Weight of a Flame – the Passion of Olympia Morata
Truth and Fiction (part 2)
Chapter 2 –
What’s true – the description of the castle of Ferrara and the background information about Renée, Ercole, and the Duchy of Este.
Fun fact – some people asked me how to pronounce Ercole. Italians don’t have a separate “er” sound, so you just pronounce the initial “e” as a short English “e”. The accent goes on that “e”. And of course you pronounce the last “e”. Don’t worry about rolling the “r”. If you are totally frustrated, you can call him Hercules, because that’s what the name means in Italian. But then, don’t be offended if I translate your name into Italian next time I see you. All the names of Ercole’s children and tutors are real.
What’s fiction – the whole scene. I don’t know how Olympia spent the first few hours at the castle.
Chapter 3 –
What’s true – Everything the teachers said about Olympia and her talents. The poem is true. It’s also true that some women were saying she needed to forget the pen and pick up some bed sheets.
Fulvio’s suggestions on speech are from a letter to Olympia, including the Tite Tute Tati tongue-twister. By the way, my father taught me the same tongue-twister when I was a child, so I felt a strong connection there.
Olympia’s speech on Cicero’s Paradoxes is recorded and what I have quoted is taken from her actual words.
What’s fiction – Again, the scene and her feelings. We do know that she was sick just before giving the speech, so possibly the tension was there.
What’s true – The background story and the quote of the letter from Calvin to Renée.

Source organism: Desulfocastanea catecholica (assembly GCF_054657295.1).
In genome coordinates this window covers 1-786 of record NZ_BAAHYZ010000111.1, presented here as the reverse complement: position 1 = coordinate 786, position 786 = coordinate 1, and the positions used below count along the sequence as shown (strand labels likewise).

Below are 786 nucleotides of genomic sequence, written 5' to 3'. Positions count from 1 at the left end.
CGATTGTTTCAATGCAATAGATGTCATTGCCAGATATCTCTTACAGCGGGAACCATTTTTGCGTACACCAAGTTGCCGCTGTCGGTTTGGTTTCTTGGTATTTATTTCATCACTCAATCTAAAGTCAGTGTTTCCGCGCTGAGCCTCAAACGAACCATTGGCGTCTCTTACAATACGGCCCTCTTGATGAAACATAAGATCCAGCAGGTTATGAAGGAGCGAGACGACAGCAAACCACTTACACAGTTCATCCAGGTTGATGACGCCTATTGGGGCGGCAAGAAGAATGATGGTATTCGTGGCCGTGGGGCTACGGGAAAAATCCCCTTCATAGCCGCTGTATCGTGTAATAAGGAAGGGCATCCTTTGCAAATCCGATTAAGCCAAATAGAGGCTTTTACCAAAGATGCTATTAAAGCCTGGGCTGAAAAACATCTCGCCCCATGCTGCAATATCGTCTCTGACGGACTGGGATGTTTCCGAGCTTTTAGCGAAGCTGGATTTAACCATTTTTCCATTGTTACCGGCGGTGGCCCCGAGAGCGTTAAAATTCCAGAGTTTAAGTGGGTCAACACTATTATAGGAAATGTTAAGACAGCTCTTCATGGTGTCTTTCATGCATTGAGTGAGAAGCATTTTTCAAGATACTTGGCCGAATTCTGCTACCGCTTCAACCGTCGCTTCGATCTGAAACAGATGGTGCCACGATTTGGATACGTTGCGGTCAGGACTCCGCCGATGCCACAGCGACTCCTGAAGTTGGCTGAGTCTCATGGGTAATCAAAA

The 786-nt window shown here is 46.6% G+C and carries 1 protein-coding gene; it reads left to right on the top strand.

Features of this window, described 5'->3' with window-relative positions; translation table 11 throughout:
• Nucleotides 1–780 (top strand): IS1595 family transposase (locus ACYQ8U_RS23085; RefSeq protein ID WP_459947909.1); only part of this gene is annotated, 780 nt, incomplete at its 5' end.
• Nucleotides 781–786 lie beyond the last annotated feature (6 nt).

What’s fiction – How the events progressed. We have no indication of a conversation between Renée and Ercole that was overheard by Olympia, of a discussion between Olympia and Anne, nor of one between Olympia and Renée on the Mass.
What’s true – It’s true that Calvin mediated in the marriage between Francoise and John Sinapius. All the facts about Lavinia and Paolo, and about Renée’s earlier marriage proposals are true. Olympia’s poem about nuns is by her hand. It’s true that she translated (probably with Anne) two tales from the Decameron. The whole story Curio tells here is true (according to his account of it). Her questions about prayer at the end are also true. We know she discussed these doubts with Lavinia but didn’t work hard to find an answer.
What’s fiction – again, the various scenes. For example, Curio’s tale is true, but we don’t know if Olympia asked him to repeat it for her and her friends.
What’s true – The whole papal visit is true, to the smallest details. Her letter at the end, praising the duke, is also true. This type of letters led me to infer some form of denial about any negative aspects at court.
What’s fiction – We don’t know what the pope said to Olympia (if anything). We also don’t know if Olympia saw her mother and brother in the crowd.
1. View of Ferrara from the top of the castle tower.
2. My kids on the drawing bridge in front of the castle.
3. My kids on a cannon behind the castle. I wonder if kids were allowed to do this back then.
4. A photo of a print in the kitchen of the castle. I think it’s a floor plan.
5. My daughter pretending to be Renée of France in her chapel. The lighting is bad. The marble is white and black.
6. The Castle of Ferrara, by Massimo Baraldi, Wikimedia (all the photos above are mine)